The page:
An other way, allowing derived class to match:

template <typename T>
std::true_type is_an_A_impl(A<T>*);

std::false_type is_an_A_impl(...);

template <typename T>
using is_a_A = decltype(is_an_A_impl(std::declval<T*>()));

How to Use Class Template Argument Deduction, Class Template Argument Deduction (CTAD) is a C++17 Core const B& ) and the arguments of type int , A and B are deduced to be int , and� C++ templates can be used both for classes and for functions in C++. Templated functions are actually a bit easier to use than templated classes, as the compiler can often deduce the desired type from the function's argument list.

C++ Templates Tutorial, Create the required classes by plugging in the actual type for the type parameters . For example, currently the definition of template class vector Imagine how many changes would be required if there was no typedef! can be deduced from the actual template argument list. When defining a function as a member of a templated class, it is necessary to define it as a templated function: template<class a_type> void a_class<a_type>::a_function(){} When declaring an instance of a templated class, the syntax is as follows: a_class<int> an_example_class;

1. Deducing Types - Effective Modern C++ [Book], If you were happy with how C++98 deduced types for templates, you're set up to Of course, as a modern C++ developer, you'd naturally prefer a std::array to a� CTAD looks at a class template’s constructors, plus its deduction guides, in order to determine the type to construct. That deduction either succeeds (determining a unique type) or fails. Once the type to construct has been chosen, overload resolution to determine which constructor to call happens normally.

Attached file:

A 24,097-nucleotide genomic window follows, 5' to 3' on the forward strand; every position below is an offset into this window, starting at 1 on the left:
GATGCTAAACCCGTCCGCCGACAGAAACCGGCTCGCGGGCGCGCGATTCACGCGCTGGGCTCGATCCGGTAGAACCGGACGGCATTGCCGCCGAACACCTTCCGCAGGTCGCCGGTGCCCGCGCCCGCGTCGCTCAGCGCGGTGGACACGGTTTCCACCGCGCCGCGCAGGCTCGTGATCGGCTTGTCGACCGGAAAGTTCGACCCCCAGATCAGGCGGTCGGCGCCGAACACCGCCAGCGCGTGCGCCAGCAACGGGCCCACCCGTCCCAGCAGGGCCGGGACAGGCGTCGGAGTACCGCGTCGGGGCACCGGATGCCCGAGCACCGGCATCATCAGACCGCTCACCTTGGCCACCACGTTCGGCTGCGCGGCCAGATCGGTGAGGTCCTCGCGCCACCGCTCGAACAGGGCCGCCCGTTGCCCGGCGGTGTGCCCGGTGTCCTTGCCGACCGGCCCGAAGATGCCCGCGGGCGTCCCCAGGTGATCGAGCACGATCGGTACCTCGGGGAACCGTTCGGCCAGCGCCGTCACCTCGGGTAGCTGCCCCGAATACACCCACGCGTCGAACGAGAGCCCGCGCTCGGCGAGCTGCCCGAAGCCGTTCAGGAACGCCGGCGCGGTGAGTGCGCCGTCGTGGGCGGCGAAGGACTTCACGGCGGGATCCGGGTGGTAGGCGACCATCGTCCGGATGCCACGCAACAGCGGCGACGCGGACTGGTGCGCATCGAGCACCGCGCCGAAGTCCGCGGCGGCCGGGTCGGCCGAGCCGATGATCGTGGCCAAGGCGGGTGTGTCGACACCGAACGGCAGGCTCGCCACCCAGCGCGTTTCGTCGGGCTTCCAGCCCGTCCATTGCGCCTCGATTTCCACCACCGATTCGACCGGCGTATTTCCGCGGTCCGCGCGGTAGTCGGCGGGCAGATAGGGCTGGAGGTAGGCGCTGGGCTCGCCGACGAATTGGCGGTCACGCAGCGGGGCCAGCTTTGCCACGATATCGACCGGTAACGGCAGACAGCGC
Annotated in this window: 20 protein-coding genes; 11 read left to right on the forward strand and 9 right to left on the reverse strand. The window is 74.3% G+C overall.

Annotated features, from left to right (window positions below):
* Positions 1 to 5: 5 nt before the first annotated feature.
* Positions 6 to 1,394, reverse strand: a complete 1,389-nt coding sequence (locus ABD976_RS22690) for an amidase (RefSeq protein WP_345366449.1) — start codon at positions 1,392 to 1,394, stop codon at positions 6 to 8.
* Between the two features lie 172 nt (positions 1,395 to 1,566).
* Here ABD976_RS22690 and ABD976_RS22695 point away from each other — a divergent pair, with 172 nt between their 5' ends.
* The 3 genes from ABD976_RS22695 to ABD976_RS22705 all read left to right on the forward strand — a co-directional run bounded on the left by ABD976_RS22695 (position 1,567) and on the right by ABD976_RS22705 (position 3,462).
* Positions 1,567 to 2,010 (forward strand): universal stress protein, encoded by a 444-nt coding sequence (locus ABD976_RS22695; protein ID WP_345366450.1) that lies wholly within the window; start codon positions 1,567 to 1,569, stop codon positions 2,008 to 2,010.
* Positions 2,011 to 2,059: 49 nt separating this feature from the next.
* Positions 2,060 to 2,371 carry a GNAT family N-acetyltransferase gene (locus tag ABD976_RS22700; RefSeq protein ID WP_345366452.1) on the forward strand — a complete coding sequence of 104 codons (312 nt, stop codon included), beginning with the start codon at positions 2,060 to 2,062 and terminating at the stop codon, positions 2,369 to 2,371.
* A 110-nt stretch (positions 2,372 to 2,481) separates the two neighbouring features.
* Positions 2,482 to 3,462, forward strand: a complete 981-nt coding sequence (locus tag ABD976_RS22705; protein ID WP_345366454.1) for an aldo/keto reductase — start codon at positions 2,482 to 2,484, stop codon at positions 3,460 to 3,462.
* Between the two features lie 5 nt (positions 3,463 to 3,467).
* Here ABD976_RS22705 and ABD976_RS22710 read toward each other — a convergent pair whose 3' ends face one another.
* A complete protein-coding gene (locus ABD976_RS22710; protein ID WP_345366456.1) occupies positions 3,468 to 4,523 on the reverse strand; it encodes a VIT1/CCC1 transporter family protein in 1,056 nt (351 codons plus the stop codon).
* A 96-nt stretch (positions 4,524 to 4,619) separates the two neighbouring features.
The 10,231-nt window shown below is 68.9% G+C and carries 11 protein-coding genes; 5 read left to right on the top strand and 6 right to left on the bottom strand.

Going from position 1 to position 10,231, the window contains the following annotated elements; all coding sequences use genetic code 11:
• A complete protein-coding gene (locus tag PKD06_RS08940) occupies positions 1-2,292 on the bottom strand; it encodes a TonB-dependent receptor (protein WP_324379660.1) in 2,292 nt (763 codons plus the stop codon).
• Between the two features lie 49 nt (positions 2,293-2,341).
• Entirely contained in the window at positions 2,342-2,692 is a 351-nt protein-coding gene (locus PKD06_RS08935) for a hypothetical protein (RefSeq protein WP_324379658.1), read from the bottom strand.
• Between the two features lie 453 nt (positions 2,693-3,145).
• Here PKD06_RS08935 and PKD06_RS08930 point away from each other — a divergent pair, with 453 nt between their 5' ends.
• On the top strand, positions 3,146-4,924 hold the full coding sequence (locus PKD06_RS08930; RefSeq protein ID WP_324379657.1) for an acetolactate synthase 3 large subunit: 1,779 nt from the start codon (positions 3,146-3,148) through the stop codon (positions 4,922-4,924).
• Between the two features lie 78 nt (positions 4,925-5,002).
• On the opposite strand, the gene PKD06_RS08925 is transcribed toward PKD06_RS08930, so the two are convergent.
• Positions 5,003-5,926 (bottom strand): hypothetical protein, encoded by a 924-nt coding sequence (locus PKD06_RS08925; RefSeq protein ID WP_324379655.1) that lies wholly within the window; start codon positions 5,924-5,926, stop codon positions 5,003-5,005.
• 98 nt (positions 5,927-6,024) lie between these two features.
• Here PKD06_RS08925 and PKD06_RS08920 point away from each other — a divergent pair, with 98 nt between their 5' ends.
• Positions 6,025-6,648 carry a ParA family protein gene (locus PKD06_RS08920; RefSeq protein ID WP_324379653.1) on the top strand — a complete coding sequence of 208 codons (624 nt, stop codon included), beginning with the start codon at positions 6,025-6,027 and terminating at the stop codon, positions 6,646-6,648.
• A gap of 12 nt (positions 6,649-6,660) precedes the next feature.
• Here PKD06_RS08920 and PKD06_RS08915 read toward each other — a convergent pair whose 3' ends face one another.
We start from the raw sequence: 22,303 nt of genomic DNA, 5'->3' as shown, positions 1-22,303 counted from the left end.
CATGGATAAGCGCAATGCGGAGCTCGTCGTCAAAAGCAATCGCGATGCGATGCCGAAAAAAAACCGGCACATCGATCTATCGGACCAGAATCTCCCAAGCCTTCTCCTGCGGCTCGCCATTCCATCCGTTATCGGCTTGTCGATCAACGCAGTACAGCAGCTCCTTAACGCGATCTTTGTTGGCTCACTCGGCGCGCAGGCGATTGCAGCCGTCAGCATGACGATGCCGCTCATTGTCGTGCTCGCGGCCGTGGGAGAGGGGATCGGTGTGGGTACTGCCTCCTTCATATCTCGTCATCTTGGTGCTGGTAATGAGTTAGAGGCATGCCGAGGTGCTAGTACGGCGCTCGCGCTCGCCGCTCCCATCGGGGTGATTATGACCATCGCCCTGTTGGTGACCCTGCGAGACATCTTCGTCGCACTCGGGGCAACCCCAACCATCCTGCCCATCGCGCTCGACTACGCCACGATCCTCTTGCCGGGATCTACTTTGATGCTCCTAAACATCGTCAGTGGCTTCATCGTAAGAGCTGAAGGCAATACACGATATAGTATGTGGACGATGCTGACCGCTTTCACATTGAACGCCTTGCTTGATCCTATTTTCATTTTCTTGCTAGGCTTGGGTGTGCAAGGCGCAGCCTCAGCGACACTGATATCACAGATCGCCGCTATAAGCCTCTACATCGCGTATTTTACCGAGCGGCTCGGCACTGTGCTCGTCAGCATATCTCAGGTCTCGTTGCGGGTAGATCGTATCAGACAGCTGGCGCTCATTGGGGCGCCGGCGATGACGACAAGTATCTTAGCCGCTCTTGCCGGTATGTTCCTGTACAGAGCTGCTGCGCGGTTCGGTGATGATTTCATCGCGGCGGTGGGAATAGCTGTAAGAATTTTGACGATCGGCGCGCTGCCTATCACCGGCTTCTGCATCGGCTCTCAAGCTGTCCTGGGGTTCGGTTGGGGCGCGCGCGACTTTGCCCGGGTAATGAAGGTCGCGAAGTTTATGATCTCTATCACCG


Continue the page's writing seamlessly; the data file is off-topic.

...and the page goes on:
Template argument deduction for class templates (Rev. 6), If constructors could deduce their template arguments "like we expect from other Template arguments can only be left out this way from the "type" of the� Templates (C++) 12/27/2019; 7 minutes to read +2; In this article. Templates are the basis for generic programming in C++. As a strongly-typed language, C++ requires all variables to have a specific type, either explicitly declared by the programmer or deduced by the compiler.

Comments
  • just A<T>, or any C<Ts...> or also std::array<T, N> ?
  • Do you want to detect struct Der : A<int> {} ?
  • @Jarod42 just any A<T>s, but nothing else. So, excluding your next two examples.
  • Note that this violates LSP; make A final if you do this.
  • @Yakk-AdamNevraumont - ehmmm... sorry, I don't understand what do you mean.
  • Ah. en.wikipedia.org/wiki/Liskov_substitution_principle -- that a derived type can be substituted for its parent. If A<int> is non-final, and B derives from A<int>, your code will behave differently if passed A<int> than B. Hence violates LSP.
  • @max66 I believe this LSP substitution violation could be solved if the template used std::condition to determine if it inherited from true_type or false_type, instead of using specialization.
  • Lovely! Thank you. What is the name of the syntax in the line struct is_from_A<A<T>> : ...? I thought template specializations could only use explicit values, i.e. is_from_A<A<int>> : ..., but apparently this is not the case.
  • @AnthonyMonterrosa: And so it is partial specialization (not available for function BTW).